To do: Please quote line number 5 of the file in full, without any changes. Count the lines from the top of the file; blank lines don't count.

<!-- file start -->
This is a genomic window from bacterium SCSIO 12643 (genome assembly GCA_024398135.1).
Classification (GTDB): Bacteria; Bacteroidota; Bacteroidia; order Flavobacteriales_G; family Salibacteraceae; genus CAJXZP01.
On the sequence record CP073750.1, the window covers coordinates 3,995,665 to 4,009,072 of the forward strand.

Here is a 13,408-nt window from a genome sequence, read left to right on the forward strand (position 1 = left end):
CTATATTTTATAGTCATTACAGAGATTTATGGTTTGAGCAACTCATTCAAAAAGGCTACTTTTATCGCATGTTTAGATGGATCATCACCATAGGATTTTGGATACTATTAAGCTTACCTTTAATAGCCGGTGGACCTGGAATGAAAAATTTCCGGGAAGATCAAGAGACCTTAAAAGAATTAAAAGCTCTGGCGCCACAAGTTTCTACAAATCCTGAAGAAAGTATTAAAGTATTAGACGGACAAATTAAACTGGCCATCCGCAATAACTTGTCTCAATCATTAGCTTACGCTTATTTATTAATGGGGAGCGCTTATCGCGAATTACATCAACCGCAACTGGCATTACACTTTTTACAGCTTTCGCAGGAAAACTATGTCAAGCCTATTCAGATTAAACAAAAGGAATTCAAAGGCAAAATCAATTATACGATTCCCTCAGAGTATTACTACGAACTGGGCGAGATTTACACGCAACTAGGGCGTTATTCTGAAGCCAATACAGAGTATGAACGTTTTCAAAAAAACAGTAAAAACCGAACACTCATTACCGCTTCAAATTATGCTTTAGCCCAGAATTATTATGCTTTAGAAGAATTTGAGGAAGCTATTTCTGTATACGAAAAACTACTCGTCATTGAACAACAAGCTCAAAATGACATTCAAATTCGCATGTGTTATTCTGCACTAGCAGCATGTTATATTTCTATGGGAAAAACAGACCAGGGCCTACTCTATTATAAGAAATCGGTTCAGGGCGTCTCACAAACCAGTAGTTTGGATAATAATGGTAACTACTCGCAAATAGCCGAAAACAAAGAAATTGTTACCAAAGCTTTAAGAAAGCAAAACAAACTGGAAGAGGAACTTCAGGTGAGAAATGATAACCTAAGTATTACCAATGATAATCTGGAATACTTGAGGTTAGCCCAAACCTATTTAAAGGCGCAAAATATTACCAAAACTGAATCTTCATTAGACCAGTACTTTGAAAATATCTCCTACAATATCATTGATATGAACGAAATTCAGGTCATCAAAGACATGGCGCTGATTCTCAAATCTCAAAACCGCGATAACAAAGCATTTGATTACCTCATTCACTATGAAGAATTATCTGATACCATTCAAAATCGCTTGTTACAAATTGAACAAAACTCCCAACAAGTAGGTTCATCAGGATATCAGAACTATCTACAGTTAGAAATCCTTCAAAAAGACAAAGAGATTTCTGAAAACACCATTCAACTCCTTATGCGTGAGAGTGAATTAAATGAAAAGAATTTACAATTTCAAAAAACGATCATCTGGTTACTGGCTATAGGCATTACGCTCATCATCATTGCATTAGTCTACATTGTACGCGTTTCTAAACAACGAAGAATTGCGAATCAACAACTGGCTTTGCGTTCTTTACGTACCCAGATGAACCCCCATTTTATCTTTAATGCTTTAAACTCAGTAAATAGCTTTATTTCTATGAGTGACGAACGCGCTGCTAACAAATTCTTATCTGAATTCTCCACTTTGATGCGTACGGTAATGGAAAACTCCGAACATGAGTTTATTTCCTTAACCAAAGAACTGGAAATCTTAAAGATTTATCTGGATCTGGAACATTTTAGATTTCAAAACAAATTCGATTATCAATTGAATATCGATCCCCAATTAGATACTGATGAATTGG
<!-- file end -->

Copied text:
CTATATTTTATAGTCATTACAGAGATTTATGGTTTGAGCAACTCATTCAAAAAGGCTACTTTTATCGCATGTTTAGATGGATCATCACCATAGGATTTTGGATACTATTAAGCTTACCTTTAATAGCCGGTGGACCTGGAATGAAAAATTTCCGGGAAGATCAAGAGACCTTAAAAGAATTAAAAGCTCTGGCGCCACAAGTTTCTACAAATCCTGAAGAAAGTATTAAAGTATTAGACGGACAAATTAAACTGGCCATCCGCAATAACTTGTCTCAATCATTAGCTTACGCTTATTTATTAATGGGGAGCGCTTATCGCGAATTACATCAACCGCAACTGGCATTACACTTTTTACAGCTTTCGCAGGAAAACTATGTCAAGCCTATTCAGATTAAACAAAAGGAATTCAAAGGCAAAATCAATTATACGATTCCCTCAGAGTATTACTACGAACTGGGCGAGATTTACACGCAACTAGGGCGTTATTCTGAAGCCAATACAGAGTATGAACGTTTTCAAAAAAACAGTAAAAACCGAACACTCATTACCGCTTCAAATTATGCTTTAGCCCAGAATTATTATGCTTTAGAAGAATTTGAGGAAGCTATTTCTGTATACGAAAAACTACTCGTCATTGAACAACAAGCTCAAAATGACATTCAAATTCGCATGTGTTATTCTGCACTAGCAGCATGTTATATTTCTATGGGAAAAACAGACCAGGGCCTACTCTATTATAAGAAATCGGTTCAGGGCGTCTCACAAACCAGTAGTTTGGATAATAATGGTAACTACTCGCAAATAGCCGAAAACAAAGAAATTGTTACCAAAGCTTTAAGAAAGCAAAACAAACTGGAAGAGGAACTTCAGGTGAGAAATGATAACCTAAGTATTACCAATGATAATCTGGAATACTTGAGGTTAGCCCAAACCTATTTAAAGGCGCAAAATATTACCAAAACTGAATCTTCATTAGACCAGTACTTTGAAAATATCTCCTACAATATCATTGATATGAACGAAATTCAGGTCATCAAAGACATGGCGCTGATTCTCAAATCTCAAAACCGCGATAACAAAGCATTTGATTACCTCATTCACTATGAAGAATTATCTGATACCATTCAAAATCGCTTGTTACAAATTGAACAAAACTCCCAACAAGTAGGTTCATCAGGATATCAGAACTATCTACAGTTAGAAATCCTTCAAAAAGACAAAGAGATTTCTGAAAACACCATTCAACTCCTTATGCGTGAGAGTGAATTAAATGAAAAGAATTTACAATTTCAAAAAACGATCATCTGGTTACTGGCTATAGGCATTACGCTCATCATCATTGCATTAGTCTACATTGTACGCGTTTCTAAACAACGAAGAATTGCGAATCAACAACTGGCTTTGCGTTCTTTACGTACCCAGATGAACCCCCATTTTATCTTTAATGCTTTAAACTCAGTAAATAGCTTTATTTCTATGAGTGACGAACGCGCTGCTAACAAATTCTTATCTGAATTCTCCACTTTGATGCGTACGGTAATGGAAAACTCCGAACATGAGTTTATTTCCTTAACCAAAGAACTGGAAATCTTAAAGATTTATCTGGATCTGGAACATTTTAGATTTCAAAACAAATTCGATTATCAATTGAATATCGATCCCCAATTAGATACTGATGAATTGG